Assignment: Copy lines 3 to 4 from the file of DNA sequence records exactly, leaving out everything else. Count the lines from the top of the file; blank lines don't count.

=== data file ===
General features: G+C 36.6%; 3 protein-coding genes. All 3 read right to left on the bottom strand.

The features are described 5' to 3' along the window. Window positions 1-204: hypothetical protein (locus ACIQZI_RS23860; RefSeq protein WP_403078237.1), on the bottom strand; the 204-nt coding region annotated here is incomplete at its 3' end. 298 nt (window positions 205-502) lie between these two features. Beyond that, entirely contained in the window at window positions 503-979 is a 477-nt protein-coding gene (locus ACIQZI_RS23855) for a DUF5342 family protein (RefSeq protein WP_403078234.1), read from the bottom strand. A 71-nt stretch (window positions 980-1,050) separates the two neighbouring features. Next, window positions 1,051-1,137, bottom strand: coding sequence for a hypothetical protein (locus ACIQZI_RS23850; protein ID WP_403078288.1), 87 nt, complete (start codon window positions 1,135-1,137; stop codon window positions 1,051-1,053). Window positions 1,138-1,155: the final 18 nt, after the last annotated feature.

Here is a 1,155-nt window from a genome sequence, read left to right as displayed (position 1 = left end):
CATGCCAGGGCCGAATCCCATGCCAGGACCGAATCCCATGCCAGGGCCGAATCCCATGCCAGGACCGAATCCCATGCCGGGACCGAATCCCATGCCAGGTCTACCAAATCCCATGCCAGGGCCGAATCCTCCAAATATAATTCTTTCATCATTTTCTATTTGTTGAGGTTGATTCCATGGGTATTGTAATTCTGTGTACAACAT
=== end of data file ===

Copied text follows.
Here is a 1,155-nt window from a genome sequence, read left to right as displayed (position 1 = left end):
CATGCCAGGGCCGAATCCCATGCCAGGACCGAATCCCATGCCAGGGCCGAATCCCATGCCAGGACCGAATCCCATGCCGGGACCGAATCCCATGCCAGGTCTACCAAATCCCATGCCAGGGCCGAATCCTCCAAATATAATTCTTTCATCATTTTCTATTTGTTGAGGTTGATTCCATGGGTATTGTAATTCTGTGTACAACAT